A debt plan for when you can’t pay

Posted by DebtCleanse on Nov 29, 2018 10:00:00 AM

Most debt management plans or negotiated debt settlements aren’t designed to help you get out of debt. They are designed to extract as much money out of you as possible until you are no longer able to pay, and if you happen to get out of debt you will have paid out several times the value of your initial principle in fees, installment payments, and interest.

At some point enough is enough.

Ten million American families owed more on their mortgages than their homes were worth in 2010. In 2013 nearly half of recent private school graduates were delinquent on their loans, and more than half of all Americans with credit cards could only afford to make minimum payments. In 2014 43 million Americans had unpaid medical bills. Average personal debt in the U.S. is up to $38,000 even excluding mortgages.

 

stats - avg personal debt

 Click here to see more shocking statistics on American debt.

It’s admirable that so many are committed to doing their best to make payments on their debt—though some are being coerced into payments by overly aggressive debt collectors threatening illegal lawsuits. When mounting debt reaches the point where it is ruining your mental health, having adverse effects on your life, and when it doesn’t seem like there is a way out then you may have reached the point where it’s simply time to stop paying.

Don’t keep making minimum payments while interest piles up. Don’t settle for new payment plans that offer lower payments over a longer time, usually resulting in a larger total payment. Don’t sacrifice your own well being and financial future to line the pockets of corporate debt collectors.

Break the endless cycle of debt payment.


Drastic measures

Cutting off payment may seem extreme, but it’s the only way to gain leverage against your creditors, especially if your debt has been sold to a third party.

It’s important to note that you shouldn’t just stop payments and then spend that money however you please. You should stop payments, and start setting aside whatever amount you can (in an account not connected to any automated payments or credit cards) in order to pay a negotiated lump sum at a later date. While you are continuing to attempt to pay, your creditors have all the power in the relationship and will always extract as much out of you as they can, with little regard for your own quality of life.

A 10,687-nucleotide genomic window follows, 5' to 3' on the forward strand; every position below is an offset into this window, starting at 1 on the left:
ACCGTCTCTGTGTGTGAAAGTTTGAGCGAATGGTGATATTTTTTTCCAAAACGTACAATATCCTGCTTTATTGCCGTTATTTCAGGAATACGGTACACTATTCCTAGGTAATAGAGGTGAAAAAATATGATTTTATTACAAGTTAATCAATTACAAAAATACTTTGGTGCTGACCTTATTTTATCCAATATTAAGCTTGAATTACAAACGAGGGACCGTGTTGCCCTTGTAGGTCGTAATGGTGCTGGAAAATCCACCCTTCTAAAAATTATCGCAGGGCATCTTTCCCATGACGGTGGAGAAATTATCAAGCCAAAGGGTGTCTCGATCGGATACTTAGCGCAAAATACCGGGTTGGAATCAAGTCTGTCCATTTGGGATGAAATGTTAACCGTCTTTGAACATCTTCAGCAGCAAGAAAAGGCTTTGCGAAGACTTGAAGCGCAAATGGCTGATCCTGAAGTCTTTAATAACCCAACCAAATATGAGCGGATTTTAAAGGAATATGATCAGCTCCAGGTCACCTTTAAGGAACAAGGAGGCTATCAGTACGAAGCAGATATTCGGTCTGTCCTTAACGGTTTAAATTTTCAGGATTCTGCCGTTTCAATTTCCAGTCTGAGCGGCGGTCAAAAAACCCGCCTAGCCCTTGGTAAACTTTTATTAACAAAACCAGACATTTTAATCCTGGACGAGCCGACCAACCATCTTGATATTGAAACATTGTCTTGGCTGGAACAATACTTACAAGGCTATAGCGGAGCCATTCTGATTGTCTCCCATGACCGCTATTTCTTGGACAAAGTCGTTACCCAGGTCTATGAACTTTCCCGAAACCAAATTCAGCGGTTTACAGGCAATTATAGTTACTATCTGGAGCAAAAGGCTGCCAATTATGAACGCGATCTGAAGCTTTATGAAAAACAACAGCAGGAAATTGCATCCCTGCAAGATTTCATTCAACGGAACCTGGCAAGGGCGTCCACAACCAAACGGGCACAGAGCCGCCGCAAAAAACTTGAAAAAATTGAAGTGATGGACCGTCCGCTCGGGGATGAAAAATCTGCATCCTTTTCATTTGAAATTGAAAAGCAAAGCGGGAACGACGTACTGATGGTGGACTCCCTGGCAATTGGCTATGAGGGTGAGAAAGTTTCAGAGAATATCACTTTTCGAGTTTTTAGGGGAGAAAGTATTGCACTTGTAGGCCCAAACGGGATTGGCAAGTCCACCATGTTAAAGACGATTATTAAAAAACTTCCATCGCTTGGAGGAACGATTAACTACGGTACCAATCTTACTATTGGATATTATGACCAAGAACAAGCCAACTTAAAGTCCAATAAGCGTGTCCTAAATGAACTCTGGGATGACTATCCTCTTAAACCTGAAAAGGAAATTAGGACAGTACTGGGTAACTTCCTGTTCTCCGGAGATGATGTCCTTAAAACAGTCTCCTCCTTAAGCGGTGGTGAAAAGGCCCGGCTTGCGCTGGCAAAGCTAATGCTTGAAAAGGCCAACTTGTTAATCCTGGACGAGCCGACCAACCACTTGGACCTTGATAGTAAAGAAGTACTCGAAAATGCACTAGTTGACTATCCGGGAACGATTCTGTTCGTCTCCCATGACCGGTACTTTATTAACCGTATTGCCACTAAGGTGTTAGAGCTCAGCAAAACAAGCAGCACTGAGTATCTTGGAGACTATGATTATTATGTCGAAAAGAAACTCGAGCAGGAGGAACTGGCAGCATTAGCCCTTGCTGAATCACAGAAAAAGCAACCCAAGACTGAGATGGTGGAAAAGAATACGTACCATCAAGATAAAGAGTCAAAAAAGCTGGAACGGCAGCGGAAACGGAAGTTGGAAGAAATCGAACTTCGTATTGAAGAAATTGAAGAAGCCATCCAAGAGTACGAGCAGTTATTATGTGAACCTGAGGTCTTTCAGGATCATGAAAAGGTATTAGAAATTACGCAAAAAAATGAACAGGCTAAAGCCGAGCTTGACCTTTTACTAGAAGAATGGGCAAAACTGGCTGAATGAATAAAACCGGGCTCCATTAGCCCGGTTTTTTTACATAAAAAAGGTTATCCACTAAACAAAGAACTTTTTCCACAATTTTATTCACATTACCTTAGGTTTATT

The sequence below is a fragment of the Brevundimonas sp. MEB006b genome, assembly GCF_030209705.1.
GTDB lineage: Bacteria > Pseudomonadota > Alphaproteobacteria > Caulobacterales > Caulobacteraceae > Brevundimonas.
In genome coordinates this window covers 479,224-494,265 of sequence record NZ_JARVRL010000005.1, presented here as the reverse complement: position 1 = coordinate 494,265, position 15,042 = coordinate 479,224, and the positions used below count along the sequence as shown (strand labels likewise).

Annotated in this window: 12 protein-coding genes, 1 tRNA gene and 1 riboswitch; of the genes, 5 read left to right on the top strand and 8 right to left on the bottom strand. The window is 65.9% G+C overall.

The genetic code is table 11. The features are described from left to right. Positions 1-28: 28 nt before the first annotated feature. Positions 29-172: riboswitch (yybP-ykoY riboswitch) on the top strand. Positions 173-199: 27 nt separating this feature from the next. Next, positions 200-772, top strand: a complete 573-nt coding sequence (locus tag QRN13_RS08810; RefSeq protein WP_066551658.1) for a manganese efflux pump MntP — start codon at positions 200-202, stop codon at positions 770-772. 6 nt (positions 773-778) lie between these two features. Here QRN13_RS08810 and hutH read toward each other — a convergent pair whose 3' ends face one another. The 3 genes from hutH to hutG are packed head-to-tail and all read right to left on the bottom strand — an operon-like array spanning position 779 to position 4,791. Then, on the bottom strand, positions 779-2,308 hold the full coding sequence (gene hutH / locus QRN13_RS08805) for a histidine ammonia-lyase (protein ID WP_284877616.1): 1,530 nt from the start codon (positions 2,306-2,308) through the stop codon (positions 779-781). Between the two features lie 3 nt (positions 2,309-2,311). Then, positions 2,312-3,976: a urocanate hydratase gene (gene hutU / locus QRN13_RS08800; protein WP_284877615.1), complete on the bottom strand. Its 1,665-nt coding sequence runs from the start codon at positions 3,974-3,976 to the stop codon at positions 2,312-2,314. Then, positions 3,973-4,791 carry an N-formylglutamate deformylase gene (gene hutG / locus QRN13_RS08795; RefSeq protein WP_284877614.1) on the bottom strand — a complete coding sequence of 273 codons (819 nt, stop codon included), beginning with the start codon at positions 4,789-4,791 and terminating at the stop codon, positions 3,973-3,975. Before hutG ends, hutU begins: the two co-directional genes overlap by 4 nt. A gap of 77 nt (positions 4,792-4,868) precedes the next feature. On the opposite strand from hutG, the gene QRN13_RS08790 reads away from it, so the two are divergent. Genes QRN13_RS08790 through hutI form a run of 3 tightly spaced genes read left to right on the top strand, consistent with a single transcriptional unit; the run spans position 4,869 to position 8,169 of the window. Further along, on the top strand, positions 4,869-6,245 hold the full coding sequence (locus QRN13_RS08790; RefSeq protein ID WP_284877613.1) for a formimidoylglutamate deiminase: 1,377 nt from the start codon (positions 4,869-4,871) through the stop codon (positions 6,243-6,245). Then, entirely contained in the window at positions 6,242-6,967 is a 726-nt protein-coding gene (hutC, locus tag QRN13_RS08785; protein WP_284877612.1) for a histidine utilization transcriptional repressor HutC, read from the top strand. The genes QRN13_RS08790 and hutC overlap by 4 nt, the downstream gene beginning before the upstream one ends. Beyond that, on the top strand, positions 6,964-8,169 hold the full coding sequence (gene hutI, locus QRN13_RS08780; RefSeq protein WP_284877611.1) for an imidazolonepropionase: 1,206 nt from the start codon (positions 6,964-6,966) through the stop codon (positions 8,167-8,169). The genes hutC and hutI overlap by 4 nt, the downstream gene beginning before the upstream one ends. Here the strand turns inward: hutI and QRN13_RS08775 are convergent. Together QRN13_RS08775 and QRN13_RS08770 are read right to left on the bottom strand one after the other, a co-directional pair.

“Most creditors then go through a time-consuming review process in which they determine the most that they can squeeze out of you and still keep you motivated and paying… if your lender gives you a payment that you can barely afford, then they will take advantage of every penny they can get from your income and leave you with just enough to survive.”
Jorge Newbery, DebtCleanse Founder and CEO


When you stop paying it strengthens your position, and when the time comes and the creditor (or third party debt collector) is ready to settle you will often be able to negotiate a highly discounted lump-sum payment.

Many Americans are trapped in multiple aspects of the debt cycle, for instance being behind on student loan payments, underwater on an auto loan, and in enormous credit debt from trying to pay the minimum on other debts. If you are behind on multiple debts, think about applying these principles to all of your delinquent accounts.

Consider not paying all of your debts. Gain leverage on all of your creditors, negotiate discounted payments, and try to clear your slate of debts completely.